Satisfied Customers: 17086
Experience: General practice veterinary surgeon with extensive experience in a wide range of species.
Dr. B. and other Vet Specialists are ready to help you
Customer: replied 1 year ago.

Hello

As promised I would let you know, just got results today , definitely acromegaly. Still taking it in, but I think we will take the hard decision to put him to sleep within the next week. I have had a long chat with my vet friend, and will be talking to our vet in the next couple of days, but prognosis not good, so would rather he went before he deteriorates too much. We go away for 10 day soon, and would not want to leave him like this.

Anyway, thank you for your help. I rated you in a previous email.. I wonder if you are Scottish. My father-in-law and both brothers-in-law were vets (trained at the Dick in Edinburgh) but no help with this problem as 2 of them are dead and other brother in law large animal.

Best wishes

Jacqueline Rae

Expert:  Dr. B. replied 1 year ago.

Hi again Jacqueline,

Thank you the update. I am sorry to hear that our suspicions were confirmed but it does explain why he just couldn't be regulated with insulin. In regards ***** ***** plan of action, I know it is not an easy decision but I do think that is fair to prevent any chance of suffering. Especially as his poor diabetic control will be taking a toll and the disease can also affect other organs like the heart. So, if he has been struggling with this already, letting him go before he does feel poorly or suffers a complication (ie DKA, throws a clot, etc) may be the best choice for your lad.

Otherwise, you were quite close in your guess, though I trained in Glasgow (so I'd be their rival Wink) And its understandable that your brother-in-law wasn't in the know about cat diseases since I imagine that farmers would likely think acromegaly is a blessing for getting bigger cows. Finally,just in case, I do want to note to disregard any more emails asking for ratings, they are automatic from the website and I do know you were kind enough to do so already for which I am grateful. Smile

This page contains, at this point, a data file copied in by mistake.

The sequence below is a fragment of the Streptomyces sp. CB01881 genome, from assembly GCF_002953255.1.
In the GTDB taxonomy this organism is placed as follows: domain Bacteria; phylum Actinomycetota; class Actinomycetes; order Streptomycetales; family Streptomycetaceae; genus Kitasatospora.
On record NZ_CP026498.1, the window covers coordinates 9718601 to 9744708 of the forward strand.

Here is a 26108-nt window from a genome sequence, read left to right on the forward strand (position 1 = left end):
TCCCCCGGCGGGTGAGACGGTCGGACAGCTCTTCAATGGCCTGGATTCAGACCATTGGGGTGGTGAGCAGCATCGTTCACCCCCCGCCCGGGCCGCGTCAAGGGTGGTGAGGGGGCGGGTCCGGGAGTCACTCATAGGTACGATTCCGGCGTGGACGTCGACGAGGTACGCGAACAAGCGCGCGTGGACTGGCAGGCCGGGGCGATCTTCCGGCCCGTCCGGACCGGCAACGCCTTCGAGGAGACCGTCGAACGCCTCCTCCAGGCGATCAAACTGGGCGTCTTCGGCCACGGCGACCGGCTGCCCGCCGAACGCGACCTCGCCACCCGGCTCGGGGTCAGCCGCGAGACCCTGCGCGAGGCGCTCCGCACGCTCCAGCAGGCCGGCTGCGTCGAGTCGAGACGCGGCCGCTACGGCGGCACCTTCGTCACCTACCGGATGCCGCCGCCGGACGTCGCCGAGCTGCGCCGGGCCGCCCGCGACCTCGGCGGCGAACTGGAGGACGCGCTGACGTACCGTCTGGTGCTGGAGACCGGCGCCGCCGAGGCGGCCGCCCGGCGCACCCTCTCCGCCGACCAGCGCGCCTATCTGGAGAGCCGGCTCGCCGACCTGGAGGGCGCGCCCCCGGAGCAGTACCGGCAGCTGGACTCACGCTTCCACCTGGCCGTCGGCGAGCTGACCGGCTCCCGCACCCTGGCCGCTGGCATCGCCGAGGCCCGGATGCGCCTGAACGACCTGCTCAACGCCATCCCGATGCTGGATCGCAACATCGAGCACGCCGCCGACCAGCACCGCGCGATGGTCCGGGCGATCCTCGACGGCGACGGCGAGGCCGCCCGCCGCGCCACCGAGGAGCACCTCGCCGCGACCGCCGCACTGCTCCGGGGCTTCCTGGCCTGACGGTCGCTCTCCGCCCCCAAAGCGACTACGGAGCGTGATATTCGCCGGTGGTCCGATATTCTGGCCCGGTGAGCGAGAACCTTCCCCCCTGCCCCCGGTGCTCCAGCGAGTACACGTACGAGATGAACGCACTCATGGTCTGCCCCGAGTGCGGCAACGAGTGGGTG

So, even though its not really the answer we'd have wanted, we have gotten to the bottom of Zorro's mystery. So, do enjoy the days to come with him and once you are ready you can let him go and prevent him from any suffering from this difficult disease.

Take care,
Dr. B.

Customer: replied 1 year ago.
Just to let you know the deed is done and Zorro is now buried in the garden with all our past cats. The house seems very quiet, which is surprising given that we have 3 other cats but indicates how much his condition and care was dominating the household. Our vets confirmed they had never seen a case of acromegaly in a cat before, even the oldest vet in his 50s. Our vet friend, also in 50s and a bit of an expert in cats obviously had seen it but rarely and not for several years. Have you ever seen it?
We know Glasgow vets as well, Alf Wight was my father in law's best friend, despite being neighbouring practices,, and his son Jimmy is a contemporary of my brother in law.
Anyway, thank you again for your support.
Best wishes
Jacqueline Rae
Expert:  Dr. B. replied 1 year ago.
Good afternoon, Jacqueline.

I am sorry to hear that Zorro is no longer with us, but I do think it was the kindest option under the circumstances. And while I am a bit surprised that your local extensively experienced vets hadn't seen acromegaly before; I assure you they will know when to suspect it with diabetic kitties forever more. It is one of those diseases that I suspect sneaks past people (perhaps mistaken as a difficult to regulate diabetic kitty) until they face it head on. In fact, when I was at a talk on acromegaly (given by Dr. Niessen at the RVC who I mentioned before), he noted that he suspects that up to 25% of cat diabetics are actually acromegaly cats in disguise. So, its out there and we are diagnosing it more often but it is still sneaking past some vets/owners that have not run into it before.

In regards ***** ***** personal experience, I have had 2 cases in the past few years. So, its not as common as primary diabetes, but it is out there. That said, I suspect I am particularly sensitive (and why I was agreeing with your suspicions from the start) because my first case was actually a diabetic cat that I took on when an owner didn't want to treat. Like Zorro, my cat was large boned, otherwise healthy, but as I tried to stabilize his diabetes I found him a real struggle. And like your vets I was unsure why I couldn't regulate his diabetes until I discussed my frustrations with a feline specialist I worked for. Just on history alone, acromegaly was his first suspicion. We testd as you did and he was right. (Sadly, he threw a clot due to Acromegaly precipitated heart disease and why I mentioned clots as a risk for Zorro before). So, it is one those uncommon sneaky diseases that slip by owners and vets until they have had experience with it, and then one is sensitive to it ever afterwards.

Take care & all the best to you and the other kitties,
Dr. B.